It was one of those PLP projects I just can’t explain without causing slight confusion. But before I dive into all of that, let me start with our driving question:
How can we, as Shakespearean actors, use parody to communicate the timeless nature of Shakespeare’s Romeo And Juliet?
So the topic is now apparent to all was Shakespeare’s Romeo and Juliet. Ah yes, a classic love story. However, you may have picked up on the word “parody” in that sentence. Yes, we made parodies of Romeo an Juliet. But before even getting to present the parodies we had to actually read Romeo and Juliet. Since you do not have a weeks worth of time to read Romeo and Juliet here is a nice shortened version:
There were many confusing parts of the play that didn’t make sense to someone born in the 21st century, things that would occur in the Elizabethan era but never now. An example of this is when we had to try and understand some of the formatting and staging of the play. There is a scene in the play when Romeo and Juliet get married and the wedding isn’t shown because that went against Elizabethan rules and religion.
Each week we would read a bit of the play. To show thy we understood certain key parts of the the play, we made a few TWILs (This Week I Learnt). You can find those below:
I believe having to write these TWILS demonstrated the competency of being able to:
Share my own ideas when I write, speak, and represent!
I had to take my own ideas and opinions on Shakespeare’s writing and turn them into my own ideas. Another example of when I had to use this competency was when writing an essay on why Romeo and Juliet were the quintessential star crossed lovers. My thesis was that: In Romeo and Juliet, the young lovers are described as being star crossed, meaning that their fate is doomed. Their future was always going to be tragic because of the familial pressure put upon them and the rift caused by their families. Throughout the play Shakespeare uses specific language to make their impending deaths clear. If you would like to read the whole essay, click here.I used this example to answer the curricular competency of:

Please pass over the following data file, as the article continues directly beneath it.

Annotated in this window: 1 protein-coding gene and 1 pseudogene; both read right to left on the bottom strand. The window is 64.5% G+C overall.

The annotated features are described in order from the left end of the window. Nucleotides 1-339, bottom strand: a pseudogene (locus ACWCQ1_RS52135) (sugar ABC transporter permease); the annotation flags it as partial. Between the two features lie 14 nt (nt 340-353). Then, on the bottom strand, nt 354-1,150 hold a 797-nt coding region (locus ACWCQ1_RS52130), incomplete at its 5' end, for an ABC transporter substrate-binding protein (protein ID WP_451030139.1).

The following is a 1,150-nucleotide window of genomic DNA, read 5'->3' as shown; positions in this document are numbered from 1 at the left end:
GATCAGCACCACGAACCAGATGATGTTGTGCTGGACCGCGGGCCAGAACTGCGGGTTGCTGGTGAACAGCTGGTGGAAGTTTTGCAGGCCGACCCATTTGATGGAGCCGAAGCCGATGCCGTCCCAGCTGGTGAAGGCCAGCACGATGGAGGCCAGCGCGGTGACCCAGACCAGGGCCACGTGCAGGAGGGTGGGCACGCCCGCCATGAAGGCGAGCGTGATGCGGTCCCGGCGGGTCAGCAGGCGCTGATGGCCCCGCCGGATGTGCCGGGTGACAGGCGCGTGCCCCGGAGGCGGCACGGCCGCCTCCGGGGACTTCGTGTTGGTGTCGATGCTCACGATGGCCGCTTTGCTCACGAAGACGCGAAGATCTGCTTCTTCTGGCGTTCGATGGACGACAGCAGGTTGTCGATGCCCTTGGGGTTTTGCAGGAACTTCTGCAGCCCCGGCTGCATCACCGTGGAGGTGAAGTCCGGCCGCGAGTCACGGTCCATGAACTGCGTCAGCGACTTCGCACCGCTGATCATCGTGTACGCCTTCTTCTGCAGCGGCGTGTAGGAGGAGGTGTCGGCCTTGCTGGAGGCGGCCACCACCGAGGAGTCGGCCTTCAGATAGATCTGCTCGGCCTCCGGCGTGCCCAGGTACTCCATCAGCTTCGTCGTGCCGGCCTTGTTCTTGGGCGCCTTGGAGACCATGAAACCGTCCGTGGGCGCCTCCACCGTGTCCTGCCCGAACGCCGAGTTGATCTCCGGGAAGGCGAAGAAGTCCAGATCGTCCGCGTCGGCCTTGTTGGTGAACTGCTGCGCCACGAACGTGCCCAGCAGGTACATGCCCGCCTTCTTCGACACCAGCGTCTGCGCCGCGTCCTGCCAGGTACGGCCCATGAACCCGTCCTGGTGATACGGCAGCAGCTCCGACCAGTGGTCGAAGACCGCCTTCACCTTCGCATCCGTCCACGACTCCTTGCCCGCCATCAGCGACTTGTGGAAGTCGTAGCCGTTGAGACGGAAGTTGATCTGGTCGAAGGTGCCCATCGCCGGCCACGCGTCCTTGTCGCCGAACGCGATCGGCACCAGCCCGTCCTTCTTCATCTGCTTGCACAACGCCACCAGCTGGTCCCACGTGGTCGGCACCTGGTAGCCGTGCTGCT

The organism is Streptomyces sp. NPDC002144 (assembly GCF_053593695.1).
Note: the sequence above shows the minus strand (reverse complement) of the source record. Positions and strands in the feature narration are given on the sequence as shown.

How can we overcome our current concerns, beliefs, and values to understand those of people in the past?
After/during reading Romeo and Juliet we watched a few different movie versions of it. My favorite was probably the Baz Luhrmann (1996) version because it exemplified how one could take the classic version of Romeo and Juliet and transpose it a different setting. Watching the 1996 version ultimately helped me understand how I could answer the driving question.
So now we (the humanities 10 class) understood what happened in Romeo and Juliet, now we had to understand how to take the seriousness and classicalness of the play and turn it in to a parody. To do this we watched some of my favorite parodies which I have included for your benefit:
I now had an inkling of how I might take a Romeo and Juliet scene and make it into a funny scene. I decide to take the scene where Romeo overreacts a little to the news that he’s been banished. You can watch the original version below:
What I decided to do was to make it seem as if Romeo was in fact excited that he was banished and was talking to Friar Lawrence. The fun twist? I had to play both characters. We all did! You can see the script I made below for my scene:
Once the scene was completed, we basically just performed it. All of the performances were really funny to watch and I’m pretty proud of us for pulling it together in a couple of days. You can watch the video of my performance below:
To make this conclusion to my blog post truly memorable I put it into a Shakespearean translator, best of luck.
In conclusion, we readeth Romeo and Juliet, we wast baffled by Elizabethan customs, we laid eyes upon Weird Al, and we madeth parodies. But coequal to doth all of that, I hadst to useth a couple curricular competencies and literary skills to understandeth how we could taketh Shakespeare’s classic worketh and maketh t into a modern parody. And that’s all for the present day. Tune in soon!